Special Infrastructure

The HUB should be housed in a neutral entity in the community with strong financial infrastructure and community partnerships. In Summit County, the HUB is housed at Akron Summit community Action, Inc. (ASCA), a private non-profit dedicated to addressing the needs of low-income residents. ASCA acts as the administrator of a variety of programs addressing the social determinants of health, including Head Start, Energy Assistance, the Foster Grandparent Program, Circles, Earned Income Tax Credit and Neighborhood Development.

A centralized, web-based software system (Care Coordination Systems) is being used to ensure standardization of assessments, referrals, and client records. A single software system for all care coordinating agencies allows the HUB to reduce duplication of services, identify gaps in services, track outcomes, and measure the effectiveness of the program. It also provides security for protected health information and allows the HUB to bill insurance companies and Medicaid for services.

Training

Community Care Coordinators must go through the state of Ohio's certification process for Community Health Workers. Additionally, the CCC's must attend a training on the Pathways Hub model and a training on the Care Coordination Systems software system.

Types of Staff

Administrative HUB Staff include:

  • HUB Director
  • Clinical Coordinator
  • Quality Assurance Manager
  • Referral Coordinator
  • Floating Community Health Worker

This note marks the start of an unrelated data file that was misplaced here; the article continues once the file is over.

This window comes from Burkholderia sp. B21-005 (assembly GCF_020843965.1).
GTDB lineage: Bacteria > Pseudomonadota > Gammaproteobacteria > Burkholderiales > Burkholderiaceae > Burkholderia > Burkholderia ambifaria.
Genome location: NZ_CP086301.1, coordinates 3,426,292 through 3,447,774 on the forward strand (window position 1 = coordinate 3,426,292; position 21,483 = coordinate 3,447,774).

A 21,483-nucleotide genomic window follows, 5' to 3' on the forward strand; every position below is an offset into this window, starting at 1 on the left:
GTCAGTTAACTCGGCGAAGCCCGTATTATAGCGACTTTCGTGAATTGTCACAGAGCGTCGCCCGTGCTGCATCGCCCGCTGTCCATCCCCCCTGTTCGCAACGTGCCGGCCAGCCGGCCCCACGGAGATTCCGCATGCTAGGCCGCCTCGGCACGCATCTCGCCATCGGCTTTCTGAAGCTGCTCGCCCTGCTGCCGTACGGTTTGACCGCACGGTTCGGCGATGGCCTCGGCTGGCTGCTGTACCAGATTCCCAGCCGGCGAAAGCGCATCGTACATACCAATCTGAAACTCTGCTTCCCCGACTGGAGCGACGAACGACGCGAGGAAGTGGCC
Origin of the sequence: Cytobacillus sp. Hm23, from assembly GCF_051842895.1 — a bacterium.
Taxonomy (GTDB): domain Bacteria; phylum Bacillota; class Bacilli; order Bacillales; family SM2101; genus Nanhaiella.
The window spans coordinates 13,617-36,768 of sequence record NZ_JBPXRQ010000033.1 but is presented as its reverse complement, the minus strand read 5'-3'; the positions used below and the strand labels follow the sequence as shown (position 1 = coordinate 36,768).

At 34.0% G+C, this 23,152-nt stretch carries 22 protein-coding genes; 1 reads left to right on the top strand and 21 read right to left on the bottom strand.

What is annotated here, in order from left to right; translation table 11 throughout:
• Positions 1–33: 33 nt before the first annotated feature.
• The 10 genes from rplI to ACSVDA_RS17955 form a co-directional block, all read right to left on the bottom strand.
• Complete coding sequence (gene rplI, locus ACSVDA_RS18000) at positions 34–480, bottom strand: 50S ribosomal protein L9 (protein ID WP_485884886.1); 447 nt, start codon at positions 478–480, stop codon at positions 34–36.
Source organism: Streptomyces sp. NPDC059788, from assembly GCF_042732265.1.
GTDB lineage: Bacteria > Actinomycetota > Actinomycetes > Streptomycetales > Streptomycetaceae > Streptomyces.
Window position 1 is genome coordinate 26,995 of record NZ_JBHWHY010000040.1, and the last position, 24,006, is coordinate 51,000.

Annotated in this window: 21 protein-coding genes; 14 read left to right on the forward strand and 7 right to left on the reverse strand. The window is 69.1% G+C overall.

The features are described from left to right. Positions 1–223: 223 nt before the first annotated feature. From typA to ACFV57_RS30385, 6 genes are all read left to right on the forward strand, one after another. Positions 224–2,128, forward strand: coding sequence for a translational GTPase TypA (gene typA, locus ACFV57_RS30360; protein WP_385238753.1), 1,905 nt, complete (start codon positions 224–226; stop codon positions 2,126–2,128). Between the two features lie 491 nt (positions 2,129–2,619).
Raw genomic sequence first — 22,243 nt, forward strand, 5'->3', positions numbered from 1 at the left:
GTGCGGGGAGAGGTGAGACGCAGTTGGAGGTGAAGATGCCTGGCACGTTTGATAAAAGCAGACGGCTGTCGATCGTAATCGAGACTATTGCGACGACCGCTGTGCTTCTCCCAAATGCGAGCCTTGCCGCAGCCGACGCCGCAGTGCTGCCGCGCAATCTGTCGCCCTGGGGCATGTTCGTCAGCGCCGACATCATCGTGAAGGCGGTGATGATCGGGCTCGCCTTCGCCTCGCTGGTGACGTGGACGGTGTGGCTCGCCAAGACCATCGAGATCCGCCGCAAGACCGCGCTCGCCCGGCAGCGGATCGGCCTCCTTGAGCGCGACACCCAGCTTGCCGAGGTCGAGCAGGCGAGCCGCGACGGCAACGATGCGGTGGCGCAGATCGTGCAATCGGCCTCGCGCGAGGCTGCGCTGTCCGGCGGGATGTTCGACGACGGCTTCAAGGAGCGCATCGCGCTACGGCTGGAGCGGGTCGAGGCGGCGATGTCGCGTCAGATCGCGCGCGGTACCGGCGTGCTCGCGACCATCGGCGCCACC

Care Coordination Agencies:

  • Supervisor of community Care Coordinators
  • Community Care Coordinators (certified community Health Workers)

Return on Investment Details

This model shows modest return on investment based on previous research. Reduction in preterm births and low birth weight deliveries can significantly reduce short term and long term costs related to NICU medical care, early intervention services, special education services, and lifetime medical costs. The actual return on investment in Summit County is yet to be determined.

Outcome Measures

  • # Preterm births
  • # Infant deaths
  • # Low birth weight babies born
  • Infant mortality rate

Process Measures

  • # Care Coordination Agencies
  • # Trained CHWs utilizing the software system
  • # Referrals
  •  # Fully enrolled women
  • # Babies born
  • # Certification standards met
  • # Pathways initiated
  • # Pathways closed successfully
  • # Pathways closed unsuccessfully

Additional Resources

  • Pathways community Hub Certification Standards (Rockville Institute)
  • Connecting Those at Risk to Care: The Quick Start Guide to Developing community Care Coordination Pathways (AHRQ)
  • Pathways community HUB Manual (AHRQ)

Key Contacts

Aimee Budnik, Organization: Akron Summit Community Action, Inc. (ASCA)

Snapshot

Topic
  • Family and social support

  • Access to care

  • Women's health and wellbeing

  • Child health and wellbeing

Sector
  • People (community residents, community members with lived experience)

  • Public health

Time

1-2 years

Difficulty

Moderately challenging

Cost

Moderate

Influence
  • Individual/family

  • Network

  • Community/place

Setting
  • Healthcare, public health department or health services

  • Social services

ROI

Modest

Age
  • All ages

Geographic Context
  • Not applicable

Geographic Unit
  • City/Town